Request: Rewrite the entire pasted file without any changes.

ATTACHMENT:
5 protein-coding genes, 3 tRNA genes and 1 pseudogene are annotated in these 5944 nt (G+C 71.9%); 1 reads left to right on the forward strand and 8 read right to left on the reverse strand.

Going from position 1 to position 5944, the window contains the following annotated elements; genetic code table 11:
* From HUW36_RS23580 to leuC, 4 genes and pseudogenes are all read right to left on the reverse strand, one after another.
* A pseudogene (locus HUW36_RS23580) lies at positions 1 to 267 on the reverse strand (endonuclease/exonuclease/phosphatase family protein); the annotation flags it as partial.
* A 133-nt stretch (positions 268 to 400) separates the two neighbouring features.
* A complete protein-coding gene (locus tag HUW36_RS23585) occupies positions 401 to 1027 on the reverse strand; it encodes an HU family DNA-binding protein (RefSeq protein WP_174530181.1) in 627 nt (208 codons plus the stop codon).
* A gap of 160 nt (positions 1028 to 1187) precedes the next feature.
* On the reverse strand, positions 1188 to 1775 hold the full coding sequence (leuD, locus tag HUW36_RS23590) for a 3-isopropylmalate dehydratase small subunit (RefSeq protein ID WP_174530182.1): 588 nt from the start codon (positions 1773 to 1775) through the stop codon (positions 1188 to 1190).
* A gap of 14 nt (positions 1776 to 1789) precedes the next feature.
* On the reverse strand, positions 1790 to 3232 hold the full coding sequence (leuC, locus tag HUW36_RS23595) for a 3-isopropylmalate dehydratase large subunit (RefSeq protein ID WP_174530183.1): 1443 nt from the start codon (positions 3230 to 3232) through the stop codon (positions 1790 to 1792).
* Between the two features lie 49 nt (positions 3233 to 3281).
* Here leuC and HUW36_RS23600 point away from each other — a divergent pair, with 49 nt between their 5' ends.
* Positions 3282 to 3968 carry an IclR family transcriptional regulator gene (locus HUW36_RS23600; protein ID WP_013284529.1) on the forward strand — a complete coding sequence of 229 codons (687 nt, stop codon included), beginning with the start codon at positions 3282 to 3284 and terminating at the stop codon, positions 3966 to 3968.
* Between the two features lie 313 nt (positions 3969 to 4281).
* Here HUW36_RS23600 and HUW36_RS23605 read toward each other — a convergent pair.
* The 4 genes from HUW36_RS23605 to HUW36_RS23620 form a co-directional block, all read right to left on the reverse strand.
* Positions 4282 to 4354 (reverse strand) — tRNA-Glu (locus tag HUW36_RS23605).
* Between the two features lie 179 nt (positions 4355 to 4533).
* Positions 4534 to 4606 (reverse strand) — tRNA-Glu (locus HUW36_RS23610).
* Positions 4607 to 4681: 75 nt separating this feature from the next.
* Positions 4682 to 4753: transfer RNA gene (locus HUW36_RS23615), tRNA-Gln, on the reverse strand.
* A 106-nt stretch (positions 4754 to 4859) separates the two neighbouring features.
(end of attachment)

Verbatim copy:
5 protein-coding genes, 3 tRNA genes and 1 pseudogene are annotated in these 5944 nt (G+C 71.9%); 1 reads left to right on the forward strand and 8 read right to left on the reverse strand.

Going from position 1 to position 5944, the window contains the following annotated elements; genetic code table 11:
* From HUW36_RS23580 to leuC, 4 genes and pseudogenes are all read right to left on the reverse strand, one after another.
* A pseudogene (locus HUW36_RS23580) lies at positions 1 to 267 on the reverse strand (endonuclease/exonuclease/phosphatase family protein); the annotation flags it as partial.
* A 133-nt stretch (positions 268 to 400) separates the two neighbouring features.
* A complete protein-coding gene (locus tag HUW36_RS23585) occupies positions 401 to 1027 on the reverse strand; it encodes an HU family DNA-binding protein (RefSeq protein WP_174530181.1) in 627 nt (208 codons plus the stop codon).
* A gap of 160 nt (positions 1028 to 1187) precedes the next feature.
* On the reverse strand, positions 1188 to 1775 hold the full coding sequence (leuD, locus tag HUW36_RS23590) for a 3-isopropylmalate dehydratase small subunit (RefSeq protein ID WP_174530182.1): 588 nt from the start codon (positions 1773 to 1775) through the stop codon (positions 1188 to 1190).
* A gap of 14 nt (positions 1776 to 1789) precedes the next feature.
* On the reverse strand, positions 1790 to 3232 hold the full coding sequence (leuC, locus tag HUW36_RS23595) for a 3-isopropylmalate dehydratase large subunit (RefSeq protein ID WP_174530183.1): 1443 nt from the start codon (positions 3230 to 3232) through the stop codon (positions 1790 to 1792).
* Between the two features lie 49 nt (positions 3233 to 3281).
* Here leuC and HUW36_RS23600 point away from each other — a divergent pair, with 49 nt between their 5' ends.
* Positions 3282 to 3968 carry an IclR family transcriptional regulator gene (locus HUW36_RS23600; protein ID WP_013284529.1) on the forward strand — a complete coding sequence of 229 codons (687 nt, stop codon included), beginning with the start codon at positions 3282 to 3284 and terminating at the stop codon, positions 3966 to 3968.
* Between the two features lie 313 nt (positions 3969 to 4281).
* Here HUW36_RS23600 and HUW36_RS23605 read toward each other — a convergent pair.
* The 4 genes from HUW36_RS23605 to HUW36_RS23620 form a co-directional block, all read right to left on the reverse strand.
* Positions 4282 to 4354 (reverse strand) — tRNA-Glu (locus tag HUW36_RS23605).
* Between the two features lie 179 nt (positions 4355 to 4533).
* Positions 4534 to 4606 (reverse strand) — tRNA-Glu (locus HUW36_RS23610).
* Positions 4607 to 4681: 75 nt separating this feature from the next.
* Positions 4682 to 4753: transfer RNA gene (locus HUW36_RS23615), tRNA-Gln, on the reverse strand.
* A 106-nt stretch (positions 4754 to 4859) separates the two neighbouring features.